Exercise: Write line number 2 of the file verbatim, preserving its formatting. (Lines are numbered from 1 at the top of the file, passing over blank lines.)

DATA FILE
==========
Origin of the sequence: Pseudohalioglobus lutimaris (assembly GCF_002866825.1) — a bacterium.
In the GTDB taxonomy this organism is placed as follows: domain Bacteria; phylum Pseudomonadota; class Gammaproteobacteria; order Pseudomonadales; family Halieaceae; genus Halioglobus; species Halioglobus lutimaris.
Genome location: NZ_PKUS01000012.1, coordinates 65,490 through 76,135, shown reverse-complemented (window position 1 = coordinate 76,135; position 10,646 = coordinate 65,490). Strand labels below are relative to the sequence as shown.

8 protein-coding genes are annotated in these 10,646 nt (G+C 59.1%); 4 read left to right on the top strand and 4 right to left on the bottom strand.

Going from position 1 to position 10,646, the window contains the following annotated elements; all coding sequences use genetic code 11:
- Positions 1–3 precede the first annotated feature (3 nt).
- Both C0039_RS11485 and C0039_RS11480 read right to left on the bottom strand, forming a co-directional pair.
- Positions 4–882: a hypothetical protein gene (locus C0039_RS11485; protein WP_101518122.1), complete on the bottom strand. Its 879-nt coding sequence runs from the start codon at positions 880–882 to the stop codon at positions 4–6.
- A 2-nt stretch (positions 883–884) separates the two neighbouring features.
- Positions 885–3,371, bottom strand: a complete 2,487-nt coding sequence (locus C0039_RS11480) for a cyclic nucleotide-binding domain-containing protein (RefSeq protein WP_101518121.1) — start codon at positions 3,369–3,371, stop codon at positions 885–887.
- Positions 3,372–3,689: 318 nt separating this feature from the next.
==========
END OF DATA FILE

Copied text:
In the GTDB taxonomy this organism is placed as follows: domain Bacteria; phylum Pseudomonadota; class Gammaproteobacteria; order Pseudomonadales; family Halieaceae; genus Halioglobus; species Halioglobus lutimaris.